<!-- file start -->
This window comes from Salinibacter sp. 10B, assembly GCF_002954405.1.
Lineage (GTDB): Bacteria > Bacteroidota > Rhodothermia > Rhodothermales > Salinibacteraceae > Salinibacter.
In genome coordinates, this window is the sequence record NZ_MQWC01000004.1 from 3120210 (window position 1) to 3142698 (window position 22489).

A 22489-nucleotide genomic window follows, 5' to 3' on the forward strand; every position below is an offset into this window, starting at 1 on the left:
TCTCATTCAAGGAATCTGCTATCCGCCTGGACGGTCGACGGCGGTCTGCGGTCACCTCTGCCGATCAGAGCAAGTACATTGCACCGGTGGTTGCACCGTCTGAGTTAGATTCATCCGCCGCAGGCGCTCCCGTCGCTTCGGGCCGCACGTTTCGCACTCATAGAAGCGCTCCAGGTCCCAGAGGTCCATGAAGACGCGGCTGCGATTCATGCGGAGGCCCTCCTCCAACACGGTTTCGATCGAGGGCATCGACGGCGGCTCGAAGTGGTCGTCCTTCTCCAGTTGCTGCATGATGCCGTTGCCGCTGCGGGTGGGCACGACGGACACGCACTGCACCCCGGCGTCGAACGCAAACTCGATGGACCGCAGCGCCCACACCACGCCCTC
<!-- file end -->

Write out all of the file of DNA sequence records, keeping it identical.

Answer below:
This window comes from Salinibacter sp. 10B, assembly GCF_002954405.1.
Lineage (GTDB): Bacteria > Bacteroidota > Rhodothermia > Rhodothermales > Salinibacteraceae > Salinibacter.
In genome coordinates, this window is the sequence record NZ_MQWC01000004.1 from 3120210 (window position 1) to 3142698 (window position 22489).

A 22489-nucleotide genomic window follows, 5' to 3' on the forward strand; every position below is an offset into this window, starting at 1 on the left:
TCTCATTCAAGGAATCTGCTATCCGCCTGGACGGTCGACGGCGGTCTGCGGTCACCTCTGCCGATCAGAGCAAGTACATTGCACCGGTGGTTGCACCGTCTGAGTTAGATTCATCCGCCGCAGGCGCTCCCGTCGCTTCGGGCCGCACGTTTCGCACTCATAGAAGCGCTCCAGGTCCCAGAGGTCCATGAAGACGCGGCTGCGATTCATGCGGAGGCCCTCCTCCAACACGGTTTCGATCGAGGGCATCGACGGCGGCTCGAAGTGGTCGTCCTTCTCCAGTTGCTGCATGATGCCGTTGCCGCTGCGGGTGGGCACGACGGACACGCACTGCACCCCGGCGTCGAACGCAAACTCGATGGACCGCAGCGCCCACACCACGCCCTC